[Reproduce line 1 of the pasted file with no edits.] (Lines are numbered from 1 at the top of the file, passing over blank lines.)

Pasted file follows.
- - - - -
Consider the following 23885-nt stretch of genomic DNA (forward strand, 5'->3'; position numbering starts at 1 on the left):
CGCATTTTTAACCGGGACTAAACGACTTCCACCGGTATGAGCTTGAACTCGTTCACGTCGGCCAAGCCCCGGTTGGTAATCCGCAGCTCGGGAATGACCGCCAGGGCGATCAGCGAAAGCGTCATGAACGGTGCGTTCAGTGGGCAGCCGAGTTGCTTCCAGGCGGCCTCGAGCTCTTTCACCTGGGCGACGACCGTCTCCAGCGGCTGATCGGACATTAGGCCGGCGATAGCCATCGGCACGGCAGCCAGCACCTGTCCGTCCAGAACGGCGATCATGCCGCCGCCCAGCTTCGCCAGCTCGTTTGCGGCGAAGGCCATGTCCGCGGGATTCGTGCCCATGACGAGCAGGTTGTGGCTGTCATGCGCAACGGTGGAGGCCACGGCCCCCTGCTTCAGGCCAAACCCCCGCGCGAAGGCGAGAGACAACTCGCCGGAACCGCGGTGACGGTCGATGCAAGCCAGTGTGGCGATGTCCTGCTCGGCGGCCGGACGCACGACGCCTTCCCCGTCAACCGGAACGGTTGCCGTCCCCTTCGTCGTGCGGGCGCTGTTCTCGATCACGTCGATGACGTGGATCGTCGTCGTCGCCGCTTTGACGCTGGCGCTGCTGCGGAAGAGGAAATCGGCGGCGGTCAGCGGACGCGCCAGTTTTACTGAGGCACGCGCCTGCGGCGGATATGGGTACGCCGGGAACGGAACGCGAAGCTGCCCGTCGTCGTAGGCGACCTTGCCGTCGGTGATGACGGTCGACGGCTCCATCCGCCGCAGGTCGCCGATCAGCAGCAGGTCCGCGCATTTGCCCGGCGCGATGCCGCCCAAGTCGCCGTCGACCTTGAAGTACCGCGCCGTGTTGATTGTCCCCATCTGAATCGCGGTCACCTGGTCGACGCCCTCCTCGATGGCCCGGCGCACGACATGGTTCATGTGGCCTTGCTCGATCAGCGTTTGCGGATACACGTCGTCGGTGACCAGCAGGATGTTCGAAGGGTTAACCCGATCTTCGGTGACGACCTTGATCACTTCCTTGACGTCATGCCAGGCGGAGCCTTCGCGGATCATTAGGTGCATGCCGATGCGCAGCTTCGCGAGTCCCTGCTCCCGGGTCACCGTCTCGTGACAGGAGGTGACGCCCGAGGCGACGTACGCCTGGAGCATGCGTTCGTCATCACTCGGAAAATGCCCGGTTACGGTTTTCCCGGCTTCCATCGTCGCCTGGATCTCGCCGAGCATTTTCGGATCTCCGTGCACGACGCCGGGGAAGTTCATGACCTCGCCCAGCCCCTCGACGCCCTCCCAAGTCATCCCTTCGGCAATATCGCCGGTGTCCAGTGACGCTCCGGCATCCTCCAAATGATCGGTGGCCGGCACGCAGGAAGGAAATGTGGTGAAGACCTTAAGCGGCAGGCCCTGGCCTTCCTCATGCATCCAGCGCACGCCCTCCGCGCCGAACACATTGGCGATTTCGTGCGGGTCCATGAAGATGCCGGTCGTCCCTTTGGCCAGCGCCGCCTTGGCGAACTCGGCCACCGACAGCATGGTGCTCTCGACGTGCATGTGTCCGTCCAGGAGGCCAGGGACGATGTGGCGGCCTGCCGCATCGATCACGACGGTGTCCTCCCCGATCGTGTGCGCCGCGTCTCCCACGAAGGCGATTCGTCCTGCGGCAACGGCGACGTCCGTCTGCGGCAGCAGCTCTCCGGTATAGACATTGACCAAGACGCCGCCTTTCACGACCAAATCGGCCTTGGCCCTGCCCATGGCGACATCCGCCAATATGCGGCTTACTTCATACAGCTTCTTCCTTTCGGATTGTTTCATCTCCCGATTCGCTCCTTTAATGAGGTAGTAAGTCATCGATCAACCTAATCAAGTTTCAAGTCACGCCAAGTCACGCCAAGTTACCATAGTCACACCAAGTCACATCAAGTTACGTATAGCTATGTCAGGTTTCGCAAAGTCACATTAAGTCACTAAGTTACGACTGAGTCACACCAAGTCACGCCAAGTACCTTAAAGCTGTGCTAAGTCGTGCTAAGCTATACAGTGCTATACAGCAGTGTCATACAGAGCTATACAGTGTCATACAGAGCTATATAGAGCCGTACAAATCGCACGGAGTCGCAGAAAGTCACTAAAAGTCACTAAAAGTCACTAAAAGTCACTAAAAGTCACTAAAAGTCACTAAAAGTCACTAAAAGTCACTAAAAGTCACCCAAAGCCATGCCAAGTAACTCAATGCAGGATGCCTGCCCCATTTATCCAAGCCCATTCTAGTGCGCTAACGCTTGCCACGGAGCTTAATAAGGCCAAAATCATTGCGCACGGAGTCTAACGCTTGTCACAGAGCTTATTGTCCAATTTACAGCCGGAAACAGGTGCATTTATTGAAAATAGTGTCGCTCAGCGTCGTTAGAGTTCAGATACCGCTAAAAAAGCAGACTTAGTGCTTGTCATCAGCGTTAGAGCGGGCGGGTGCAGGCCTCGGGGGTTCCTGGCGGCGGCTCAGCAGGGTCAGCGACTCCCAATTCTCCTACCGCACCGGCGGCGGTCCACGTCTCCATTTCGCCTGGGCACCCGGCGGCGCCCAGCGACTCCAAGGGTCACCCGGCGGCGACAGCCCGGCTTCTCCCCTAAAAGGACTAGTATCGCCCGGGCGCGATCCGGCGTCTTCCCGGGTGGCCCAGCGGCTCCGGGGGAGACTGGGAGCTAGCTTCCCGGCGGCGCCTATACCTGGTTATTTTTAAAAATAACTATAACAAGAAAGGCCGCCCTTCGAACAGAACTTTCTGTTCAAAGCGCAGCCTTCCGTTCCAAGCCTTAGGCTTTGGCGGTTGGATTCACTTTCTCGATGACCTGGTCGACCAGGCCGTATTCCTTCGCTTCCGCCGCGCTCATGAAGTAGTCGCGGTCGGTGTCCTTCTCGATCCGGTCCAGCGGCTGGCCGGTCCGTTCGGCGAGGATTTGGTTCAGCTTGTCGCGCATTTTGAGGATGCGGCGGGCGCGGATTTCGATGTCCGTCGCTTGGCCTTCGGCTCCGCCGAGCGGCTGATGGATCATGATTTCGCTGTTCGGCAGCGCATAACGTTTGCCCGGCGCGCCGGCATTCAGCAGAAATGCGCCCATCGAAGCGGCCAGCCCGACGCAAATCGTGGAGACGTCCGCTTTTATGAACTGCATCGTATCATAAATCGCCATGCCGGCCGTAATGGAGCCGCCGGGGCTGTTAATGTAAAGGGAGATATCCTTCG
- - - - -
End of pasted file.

Consider the following 23885-nt stretch of genomic DNA (forward strand, 5'->3'; position numbering starts at 1 on the left):